explaining why the economy tends to be the basis of every political candidates platform. One
candidate in particular, Ted Cruz, also plays into the dysfunctional government issuenot only
are the gears of the government grinding more slowly than ever, but Cruz was single-handedly
responsible for the government shutdown of 2013, pushing millennials further to the left on
matters of government efficiency (Lizza 2016). Immigration is another extremely polarizing
issue that could now be considered a political conflict, explaining why it ranks third for the

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biggest problems facing the nation. These extremely polarizing issues are doing little but hurting
the governments appearance, as Americans tend to perceive the government as not doing its job
when it cannot reach a consensus on a particular issue, especially the most daunting ones.
All of the aforementioned political conflicts, as outlined by Newport, led to the
despairingly small number of 28% voter turnout in Indiana (Newport 2014). This small turnout is
disheartening, especially given that Americans are more critical of the government than ever
before. Congressional approval ratings have stayed below 20% for six consecutive years,
recently slipping from 16% to 11% in 2015, and President Obama has not been able to top a 50%
approval rating (Newport et al 2015). These approval ratings are dismal, and reflect more than
just millennials exasperation with the government. However, millennials have the opportunity to
turn the direction of the government around, with the power of becoming the largest voting bloc,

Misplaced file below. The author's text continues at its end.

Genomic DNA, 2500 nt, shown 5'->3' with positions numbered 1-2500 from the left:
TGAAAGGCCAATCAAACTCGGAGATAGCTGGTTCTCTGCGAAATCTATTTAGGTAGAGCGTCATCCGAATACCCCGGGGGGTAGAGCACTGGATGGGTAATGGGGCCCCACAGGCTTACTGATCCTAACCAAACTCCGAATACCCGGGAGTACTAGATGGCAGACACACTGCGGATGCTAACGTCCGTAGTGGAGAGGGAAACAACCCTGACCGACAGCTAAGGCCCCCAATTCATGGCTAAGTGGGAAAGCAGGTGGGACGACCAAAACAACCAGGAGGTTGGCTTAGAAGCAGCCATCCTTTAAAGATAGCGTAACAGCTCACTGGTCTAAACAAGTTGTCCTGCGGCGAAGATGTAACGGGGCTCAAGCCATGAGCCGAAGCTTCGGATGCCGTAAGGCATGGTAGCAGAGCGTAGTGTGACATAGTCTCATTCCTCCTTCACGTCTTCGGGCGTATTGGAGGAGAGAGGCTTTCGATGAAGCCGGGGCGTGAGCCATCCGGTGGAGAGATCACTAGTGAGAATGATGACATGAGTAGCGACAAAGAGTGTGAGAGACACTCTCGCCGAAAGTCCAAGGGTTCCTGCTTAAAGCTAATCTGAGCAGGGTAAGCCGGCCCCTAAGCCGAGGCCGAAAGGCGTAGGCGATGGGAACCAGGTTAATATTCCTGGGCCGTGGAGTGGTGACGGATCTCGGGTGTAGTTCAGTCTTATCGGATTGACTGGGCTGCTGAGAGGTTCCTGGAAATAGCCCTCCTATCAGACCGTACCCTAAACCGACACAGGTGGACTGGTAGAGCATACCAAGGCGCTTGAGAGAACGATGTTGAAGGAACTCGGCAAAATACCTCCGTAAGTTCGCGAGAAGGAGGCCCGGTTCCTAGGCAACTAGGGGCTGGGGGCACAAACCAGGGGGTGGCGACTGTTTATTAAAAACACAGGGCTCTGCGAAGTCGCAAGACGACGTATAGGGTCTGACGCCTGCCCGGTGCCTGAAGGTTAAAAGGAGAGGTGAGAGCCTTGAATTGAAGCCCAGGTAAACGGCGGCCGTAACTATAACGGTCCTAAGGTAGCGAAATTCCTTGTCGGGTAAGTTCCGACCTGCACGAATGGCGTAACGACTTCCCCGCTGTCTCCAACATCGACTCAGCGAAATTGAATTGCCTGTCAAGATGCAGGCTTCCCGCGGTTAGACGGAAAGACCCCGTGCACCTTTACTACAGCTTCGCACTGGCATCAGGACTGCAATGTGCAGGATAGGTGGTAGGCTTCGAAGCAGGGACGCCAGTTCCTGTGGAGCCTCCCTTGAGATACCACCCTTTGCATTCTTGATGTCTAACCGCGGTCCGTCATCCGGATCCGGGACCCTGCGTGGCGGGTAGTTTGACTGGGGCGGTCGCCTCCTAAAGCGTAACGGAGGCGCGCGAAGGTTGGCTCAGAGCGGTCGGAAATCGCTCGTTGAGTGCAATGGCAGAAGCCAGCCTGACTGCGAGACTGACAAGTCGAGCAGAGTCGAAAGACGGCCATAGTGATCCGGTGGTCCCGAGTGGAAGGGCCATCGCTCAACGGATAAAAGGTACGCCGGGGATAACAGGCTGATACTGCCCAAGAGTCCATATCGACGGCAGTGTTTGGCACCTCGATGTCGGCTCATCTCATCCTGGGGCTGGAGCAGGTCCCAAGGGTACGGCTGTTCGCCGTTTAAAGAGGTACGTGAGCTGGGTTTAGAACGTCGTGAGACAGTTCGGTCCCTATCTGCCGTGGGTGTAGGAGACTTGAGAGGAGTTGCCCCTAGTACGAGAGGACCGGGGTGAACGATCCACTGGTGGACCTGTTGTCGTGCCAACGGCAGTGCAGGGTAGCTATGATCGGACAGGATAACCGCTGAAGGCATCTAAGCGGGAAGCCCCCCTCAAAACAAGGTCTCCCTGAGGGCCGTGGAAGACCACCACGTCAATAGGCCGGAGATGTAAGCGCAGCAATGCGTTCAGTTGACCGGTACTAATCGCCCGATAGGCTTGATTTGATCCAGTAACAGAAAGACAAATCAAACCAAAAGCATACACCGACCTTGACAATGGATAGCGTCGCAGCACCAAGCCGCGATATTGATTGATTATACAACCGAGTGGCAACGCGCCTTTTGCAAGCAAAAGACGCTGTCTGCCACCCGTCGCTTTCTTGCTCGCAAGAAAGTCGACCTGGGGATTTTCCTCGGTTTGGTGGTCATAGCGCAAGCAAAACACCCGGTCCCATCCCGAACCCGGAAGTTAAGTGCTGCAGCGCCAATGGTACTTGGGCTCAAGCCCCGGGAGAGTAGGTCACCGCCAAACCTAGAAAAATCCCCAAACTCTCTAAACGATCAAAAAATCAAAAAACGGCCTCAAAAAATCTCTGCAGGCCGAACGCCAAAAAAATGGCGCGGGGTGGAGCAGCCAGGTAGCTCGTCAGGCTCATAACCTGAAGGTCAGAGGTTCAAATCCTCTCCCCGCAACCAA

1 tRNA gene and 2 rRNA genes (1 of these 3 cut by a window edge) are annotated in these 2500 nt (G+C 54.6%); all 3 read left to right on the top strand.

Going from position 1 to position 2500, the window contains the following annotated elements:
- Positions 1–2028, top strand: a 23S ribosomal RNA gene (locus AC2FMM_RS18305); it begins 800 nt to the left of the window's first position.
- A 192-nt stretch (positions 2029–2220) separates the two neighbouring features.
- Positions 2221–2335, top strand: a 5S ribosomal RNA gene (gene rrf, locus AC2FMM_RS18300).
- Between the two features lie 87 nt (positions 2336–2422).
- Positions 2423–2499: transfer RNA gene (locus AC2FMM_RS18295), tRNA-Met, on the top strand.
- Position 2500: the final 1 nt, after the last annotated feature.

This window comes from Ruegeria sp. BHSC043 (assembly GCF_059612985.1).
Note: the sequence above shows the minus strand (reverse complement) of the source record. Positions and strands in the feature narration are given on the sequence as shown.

voter participation may lead to the changes necessary in the legislative and executive branches.
As inefficiency in the government continues, dissatisfaction will increase, meaning that it will be
more important than ever to have optimal participation in order to improve the condition of the
country through the peoples will.
Voter Turnout
Through information from a variety of sources, it is apparent that both of the above
subtopics have led to low voter turnout, most notably amongst millennials. Despite numerous
examples throughout history, such as the Vietnam War protests and Occupy Wall Street, young
Americans appear to be involved in the government, but in reality, have knocked voter
participation rates down to a historic low. This decrease in voter turnout leads to a decrease in the
likelihood of real change in the government. Baby boomers have finally resigned their spot as the
reigning champions of the largest age group in the electorate, but still remain the group that most

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consistently votes. Millennials are the most diverse generation, but governmental decisions
continue to be made by 65 and older Americans, who, historically, have been white and
This lack of participation is not something that should be taken lightlyGeneration Y
millennials are the largest generation in American history, and arguably one of the most liberal
generations, as Thompson argues in The Political Revolution of the Millennial Generation. In
Between 1964 and 2012, youth voter turnout in presidential elections has fallen
below 50 percent, and Baby Boomers now outvote their children's generation by a
stunning 30 percentage points. Millennials might make a lot of noise between